Rated: PG-13 for brief drug references. Reviewed by: Jim Release date: March 7, 2014 Released by: IFC Films
Annette Bening and Ed Harris (often remembered from American Beauty and Pollock, respectively) are the kind of seasoned performers you'd like to see opposite one another. Even in a tale threatened by its plotting, sentiment, and banal wind-up, they don't disappoint.
From flashbacks, about five years ago Bening's Nikki has lost her architect husband Garrett (Harris) in a tragic water mishap while on vacation in Mexico. While her spirit has waned since then, a calm, resolute demeanor has kept her going. She even has kept a safe distance from friends and suitors like Roger (Robin Williams).
Nikki's life gets a rejuvenation while at the Los Angeles County Museum of Art when she spots a man, Tom, Harris again, who looks just like Garrett. She pursues the instructor painter at the local university investing time with him to be her private tutor. This twilight fantasy can mitigate the misery with a kind of unconditional, even mad love that can be rather overwhelming for Tom whose heart is definitely aflutter.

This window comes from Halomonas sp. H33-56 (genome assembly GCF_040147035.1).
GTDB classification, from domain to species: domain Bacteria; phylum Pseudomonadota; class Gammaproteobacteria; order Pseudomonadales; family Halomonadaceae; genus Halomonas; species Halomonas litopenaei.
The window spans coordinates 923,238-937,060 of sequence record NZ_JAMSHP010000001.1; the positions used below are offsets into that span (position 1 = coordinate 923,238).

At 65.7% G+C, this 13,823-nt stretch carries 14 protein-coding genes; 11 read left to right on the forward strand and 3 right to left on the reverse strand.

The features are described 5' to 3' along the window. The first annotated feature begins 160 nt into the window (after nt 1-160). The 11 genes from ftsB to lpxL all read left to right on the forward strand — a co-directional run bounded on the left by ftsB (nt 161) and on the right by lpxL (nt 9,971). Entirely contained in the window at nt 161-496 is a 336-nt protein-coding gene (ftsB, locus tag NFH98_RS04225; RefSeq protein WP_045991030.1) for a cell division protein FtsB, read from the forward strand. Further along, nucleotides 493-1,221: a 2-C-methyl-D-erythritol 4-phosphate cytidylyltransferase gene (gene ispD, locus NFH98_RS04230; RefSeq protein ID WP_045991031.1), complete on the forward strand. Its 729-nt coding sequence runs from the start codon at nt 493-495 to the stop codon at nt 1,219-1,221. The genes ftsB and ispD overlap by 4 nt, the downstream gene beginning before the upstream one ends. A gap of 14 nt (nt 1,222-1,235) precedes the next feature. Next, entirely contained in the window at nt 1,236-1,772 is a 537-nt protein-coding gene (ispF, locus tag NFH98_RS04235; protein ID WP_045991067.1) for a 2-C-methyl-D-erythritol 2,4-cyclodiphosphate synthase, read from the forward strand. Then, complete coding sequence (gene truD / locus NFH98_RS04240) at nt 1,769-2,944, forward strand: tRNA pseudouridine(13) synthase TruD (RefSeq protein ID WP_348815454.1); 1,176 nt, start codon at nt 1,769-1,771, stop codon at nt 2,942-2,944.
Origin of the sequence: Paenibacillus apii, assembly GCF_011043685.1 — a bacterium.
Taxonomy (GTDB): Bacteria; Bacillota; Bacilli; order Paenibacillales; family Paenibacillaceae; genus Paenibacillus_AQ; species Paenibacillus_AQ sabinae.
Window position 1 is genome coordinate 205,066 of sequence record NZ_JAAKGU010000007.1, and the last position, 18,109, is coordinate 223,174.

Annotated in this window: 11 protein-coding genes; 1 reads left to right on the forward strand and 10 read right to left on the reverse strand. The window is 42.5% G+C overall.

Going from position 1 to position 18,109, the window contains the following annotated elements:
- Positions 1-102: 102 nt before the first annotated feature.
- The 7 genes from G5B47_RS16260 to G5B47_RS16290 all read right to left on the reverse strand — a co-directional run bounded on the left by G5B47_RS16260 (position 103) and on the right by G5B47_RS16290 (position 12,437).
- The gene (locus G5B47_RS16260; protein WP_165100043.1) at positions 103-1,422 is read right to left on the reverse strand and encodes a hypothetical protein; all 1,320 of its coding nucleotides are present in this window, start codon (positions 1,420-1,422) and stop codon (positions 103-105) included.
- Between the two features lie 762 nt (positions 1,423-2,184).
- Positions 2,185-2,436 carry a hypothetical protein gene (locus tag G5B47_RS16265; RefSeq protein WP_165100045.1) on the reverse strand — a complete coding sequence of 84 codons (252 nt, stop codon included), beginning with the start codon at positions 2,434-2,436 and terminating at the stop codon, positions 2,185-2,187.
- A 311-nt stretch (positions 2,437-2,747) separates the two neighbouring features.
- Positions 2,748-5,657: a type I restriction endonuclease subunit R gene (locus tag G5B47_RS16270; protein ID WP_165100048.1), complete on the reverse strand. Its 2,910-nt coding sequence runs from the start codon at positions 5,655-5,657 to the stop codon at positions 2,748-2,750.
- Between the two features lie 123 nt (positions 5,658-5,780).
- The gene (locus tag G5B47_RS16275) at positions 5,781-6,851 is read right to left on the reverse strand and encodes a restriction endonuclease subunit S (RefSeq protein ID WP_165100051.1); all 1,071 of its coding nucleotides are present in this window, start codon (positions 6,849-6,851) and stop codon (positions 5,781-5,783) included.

How one appreciates the film might be affected by Nikki's decision to keep her personal life from Tom as their relationship kindles as one is reminded by a poster of a Hitchcock classic on an unlikely reunion of two souls. The tale doesn't get too garrulous as much talk stems from occupations like Nikki's real-estate "stager." While Williams isn't that memorable here as a third-wheel, Jess Weixler projects the kind of neediness of an older adolescent daughter that is honestly reflected even in irksome form.
There's something heartfelt and pleasing of watching how the Nikki/Tom dynamic unfolds through their fears and wishes even as circumstances always seem to derail the hope springs eternal concept. Especially that should resonate more for middle-aged folks and their older counterparts. Others, who may not get much emotionally out of The Face of Love from a steady modest bonhomie from Harris and a finely understated Bening may be riveted more by director Arie Posin's work on the production, especially the plush design work that delineates the very attractive lived-in quality of the indoor spaces.
|The Face of Love||B-||B-||B-|